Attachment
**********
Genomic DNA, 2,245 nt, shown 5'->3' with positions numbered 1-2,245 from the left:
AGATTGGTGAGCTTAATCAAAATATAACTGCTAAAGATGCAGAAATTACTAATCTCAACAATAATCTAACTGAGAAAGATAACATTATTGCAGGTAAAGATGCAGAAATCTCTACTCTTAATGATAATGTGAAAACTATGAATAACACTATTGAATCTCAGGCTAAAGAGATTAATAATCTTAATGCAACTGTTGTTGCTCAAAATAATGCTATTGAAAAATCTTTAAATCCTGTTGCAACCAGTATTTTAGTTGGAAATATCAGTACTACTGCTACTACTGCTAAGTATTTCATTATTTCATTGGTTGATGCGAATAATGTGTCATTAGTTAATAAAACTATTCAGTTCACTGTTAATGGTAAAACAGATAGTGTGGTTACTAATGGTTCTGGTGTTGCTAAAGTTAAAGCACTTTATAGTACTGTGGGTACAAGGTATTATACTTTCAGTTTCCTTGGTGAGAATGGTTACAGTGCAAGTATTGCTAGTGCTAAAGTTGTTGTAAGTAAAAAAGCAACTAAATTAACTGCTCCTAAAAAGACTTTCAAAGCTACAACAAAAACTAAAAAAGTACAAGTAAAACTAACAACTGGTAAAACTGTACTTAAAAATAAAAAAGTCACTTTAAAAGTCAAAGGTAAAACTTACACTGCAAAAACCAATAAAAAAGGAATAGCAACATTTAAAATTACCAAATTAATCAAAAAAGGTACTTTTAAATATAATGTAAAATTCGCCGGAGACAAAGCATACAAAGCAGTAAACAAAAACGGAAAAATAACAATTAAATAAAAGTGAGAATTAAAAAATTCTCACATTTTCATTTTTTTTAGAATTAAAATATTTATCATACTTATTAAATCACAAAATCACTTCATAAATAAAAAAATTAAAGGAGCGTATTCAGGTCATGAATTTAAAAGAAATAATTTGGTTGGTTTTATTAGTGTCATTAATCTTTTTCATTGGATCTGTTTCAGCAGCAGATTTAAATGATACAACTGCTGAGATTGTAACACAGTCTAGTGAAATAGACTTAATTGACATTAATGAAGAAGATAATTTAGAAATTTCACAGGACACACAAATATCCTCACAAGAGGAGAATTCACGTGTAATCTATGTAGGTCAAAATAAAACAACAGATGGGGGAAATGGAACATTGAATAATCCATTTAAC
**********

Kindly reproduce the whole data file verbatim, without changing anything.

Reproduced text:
Genomic DNA, 2,245 nt, shown 5'->3' with positions numbered 1-2,245 from the left:
AGATTGGTGAGCTTAATCAAAATATAACTGCTAAAGATGCAGAAATTACTAATCTCAACAATAATCTAACTGAGAAAGATAACATTATTGCAGGTAAAGATGCAGAAATCTCTACTCTTAATGATAATGTGAAAACTATGAATAACACTATTGAATCTCAGGCTAAAGAGATTAATAATCTTAATGCAACTGTTGTTGCTCAAAATAATGCTATTGAAAAATCTTTAAATCCTGTTGCAACCAGTATTTTAGTTGGAAATATCAGTACTACTGCTACTACTGCTAAGTATTTCATTATTTCATTGGTTGATGCGAATAATGTGTCATTAGTTAATAAAACTATTCAGTTCACTGTTAATGGTAAAACAGATAGTGTGGTTACTAATGGTTCTGGTGTTGCTAAAGTTAAAGCACTTTATAGTACTGTGGGTACAAGGTATTATACTTTCAGTTTCCTTGGTGAGAATGGTTACAGTGCAAGTATTGCTAGTGCTAAAGTTGTTGTAAGTAAAAAAGCAACTAAATTAACTGCTCCTAAAAAGACTTTCAAAGCTACAACAAAAACTAAAAAAGTACAAGTAAAACTAACAACTGGTAAAACTGTACTTAAAAATAAAAAAGTCACTTTAAAAGTCAAAGGTAAAACTTACACTGCAAAAACCAATAAAAAAGGAATAGCAACATTTAAAATTACCAAATTAATCAAAAAAGGTACTTTTAAATATAATGTAAAATTCGCCGGAGACAAAGCATACAAAGCAGTAAACAAAAACGGAAAAATAACAATTAAATAAAAGTGAGAATTAAAAAATTCTCACATTTTCATTTTTTTTAGAATTAAAATATTTATCATACTTATTAAATCACAAAATCACTTCATAAATAAAAAAATTAAAGGAGCGTATTCAGGTCATGAATTTAAAAGAAATAATTTGGTTGGTTTTATTAGTGTCATTAATCTTTTTCATTGGATCTGTTTCAGCAGCAGATTTAAATGATACAACTGCTGAGATTGTAACACAGTCTAGTGAAATAGACTTAATTGACATTAATGAAGAAGATAATTTAGAAATTTCACAGGACACACAAATATCCTCACAAGAGGAGAATTCACGTGTAATCTATGTAGGTCAAAATAAAACAACAGATGGGGGAAATGGAACATTGAATAATCCATTTAAC